MAMBAJAO, CAMIGUIN, Aug. 8 (PIA) — Some 450 reef buds were installed in three sites here, after typhoon Pablo ravaged the Cantaan Giant Clam Sanctuary and shattered live coral cover in the island, last year.
Each unit is a mixture of both organic and inorganic composite artificial reef, molded in coconut husk to mimic underwater calcification.
This project was initiated to demonstrate application of successful coral reef rehabilitation technology. A technique, along with other local management intervention, devised to improve the country’s ecosystem resilience in the face of climate change.
The Philippine Coral Reef Resources Assessment and Conservation Program (PhilCORE) implemented this in the province along with Boracay and Verde Island in Batangas.
It released P8-million for Camiguin through the Department of Environment and Natural Resource – Protected Areas and Wildlife Bureau (DENR-PAWB), while the Sangkalikasan Cooperative likewise spearheaded the actual rehabilitation activities through the fabrication and deployment of reef buds, coral asexual reproduction, and training of local beneficiaries.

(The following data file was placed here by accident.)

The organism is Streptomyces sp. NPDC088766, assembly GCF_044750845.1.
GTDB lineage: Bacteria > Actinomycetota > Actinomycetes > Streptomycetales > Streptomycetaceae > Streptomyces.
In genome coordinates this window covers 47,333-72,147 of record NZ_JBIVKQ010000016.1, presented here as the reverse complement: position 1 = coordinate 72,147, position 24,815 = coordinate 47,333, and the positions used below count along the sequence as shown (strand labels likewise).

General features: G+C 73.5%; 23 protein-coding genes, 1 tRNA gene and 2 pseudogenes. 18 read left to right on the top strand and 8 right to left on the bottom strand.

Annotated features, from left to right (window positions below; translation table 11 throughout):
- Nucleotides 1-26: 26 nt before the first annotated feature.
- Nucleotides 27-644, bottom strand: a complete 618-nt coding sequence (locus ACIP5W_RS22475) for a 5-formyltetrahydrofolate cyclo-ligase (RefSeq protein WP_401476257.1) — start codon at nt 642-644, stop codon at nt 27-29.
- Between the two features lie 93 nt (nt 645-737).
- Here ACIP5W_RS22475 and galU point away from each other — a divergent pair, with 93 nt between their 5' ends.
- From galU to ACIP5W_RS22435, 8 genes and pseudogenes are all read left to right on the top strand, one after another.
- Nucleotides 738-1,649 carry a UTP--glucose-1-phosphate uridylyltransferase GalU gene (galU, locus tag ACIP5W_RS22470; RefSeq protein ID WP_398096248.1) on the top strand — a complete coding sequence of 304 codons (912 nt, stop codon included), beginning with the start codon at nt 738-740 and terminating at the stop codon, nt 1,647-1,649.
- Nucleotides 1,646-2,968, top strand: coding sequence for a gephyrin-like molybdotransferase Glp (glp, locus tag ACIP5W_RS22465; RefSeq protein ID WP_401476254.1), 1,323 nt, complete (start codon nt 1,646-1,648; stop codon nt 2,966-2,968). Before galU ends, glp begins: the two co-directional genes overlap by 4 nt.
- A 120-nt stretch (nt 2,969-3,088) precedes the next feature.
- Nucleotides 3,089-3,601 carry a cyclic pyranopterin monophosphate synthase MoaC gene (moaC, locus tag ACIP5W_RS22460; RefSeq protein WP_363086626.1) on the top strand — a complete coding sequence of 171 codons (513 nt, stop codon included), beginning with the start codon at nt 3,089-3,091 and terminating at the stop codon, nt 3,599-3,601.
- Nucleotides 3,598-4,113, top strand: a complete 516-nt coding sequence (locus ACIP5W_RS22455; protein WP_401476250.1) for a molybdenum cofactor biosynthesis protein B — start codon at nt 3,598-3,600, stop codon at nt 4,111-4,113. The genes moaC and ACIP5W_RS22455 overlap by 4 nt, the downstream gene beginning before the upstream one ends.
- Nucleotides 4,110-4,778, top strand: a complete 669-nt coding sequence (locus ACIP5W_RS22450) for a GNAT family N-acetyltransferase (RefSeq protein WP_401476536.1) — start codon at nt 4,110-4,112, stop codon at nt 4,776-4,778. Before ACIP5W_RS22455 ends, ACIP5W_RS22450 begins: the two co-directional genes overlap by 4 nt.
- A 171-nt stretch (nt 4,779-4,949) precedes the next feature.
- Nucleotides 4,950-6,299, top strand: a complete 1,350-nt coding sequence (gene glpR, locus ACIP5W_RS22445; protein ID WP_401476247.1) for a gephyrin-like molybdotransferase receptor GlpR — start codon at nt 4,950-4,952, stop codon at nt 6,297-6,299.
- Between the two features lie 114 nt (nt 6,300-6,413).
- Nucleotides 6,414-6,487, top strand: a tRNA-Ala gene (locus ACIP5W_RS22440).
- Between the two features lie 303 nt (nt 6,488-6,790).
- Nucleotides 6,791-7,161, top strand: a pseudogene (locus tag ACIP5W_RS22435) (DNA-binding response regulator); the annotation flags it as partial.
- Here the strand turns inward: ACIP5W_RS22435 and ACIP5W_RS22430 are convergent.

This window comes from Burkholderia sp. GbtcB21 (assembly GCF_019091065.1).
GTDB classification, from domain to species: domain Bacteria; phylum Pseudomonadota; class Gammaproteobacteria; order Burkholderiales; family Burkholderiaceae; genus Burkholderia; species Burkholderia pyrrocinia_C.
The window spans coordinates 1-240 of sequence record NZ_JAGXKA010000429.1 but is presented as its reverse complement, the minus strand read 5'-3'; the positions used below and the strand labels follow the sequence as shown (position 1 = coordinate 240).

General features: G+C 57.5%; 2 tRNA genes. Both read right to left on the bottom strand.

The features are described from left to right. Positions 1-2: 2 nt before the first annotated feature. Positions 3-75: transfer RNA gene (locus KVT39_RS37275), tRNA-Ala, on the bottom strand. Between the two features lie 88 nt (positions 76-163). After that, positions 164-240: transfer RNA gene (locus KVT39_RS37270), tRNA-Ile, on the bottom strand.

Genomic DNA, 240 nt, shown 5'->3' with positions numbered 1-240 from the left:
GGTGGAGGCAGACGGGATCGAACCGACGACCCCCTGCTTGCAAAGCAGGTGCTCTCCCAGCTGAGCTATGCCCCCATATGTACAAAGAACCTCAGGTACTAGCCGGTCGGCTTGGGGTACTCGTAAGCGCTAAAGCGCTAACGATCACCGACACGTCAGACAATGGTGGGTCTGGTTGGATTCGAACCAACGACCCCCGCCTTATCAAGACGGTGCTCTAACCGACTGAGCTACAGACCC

Sangkalikasan Group Marine Biologist Elpidio Olaer III said site assessment and validation activities were conducted prior to the dropping of the buds to avoid adverse impact on adjacent coral reefs.
Olaer noted that it takes around 150 reef buds to cover a single hectare, with droppings gauged at an average of 10-20 units per day by use of modified bamboo rafts or balsa.
“Considering the funds and mobility of the team, deployment of reef buds will temporarily cover selected Marine Protected Areas (MPAs) of Mambajao, after which will be replicated to other areas in the province,” he added. (PIA)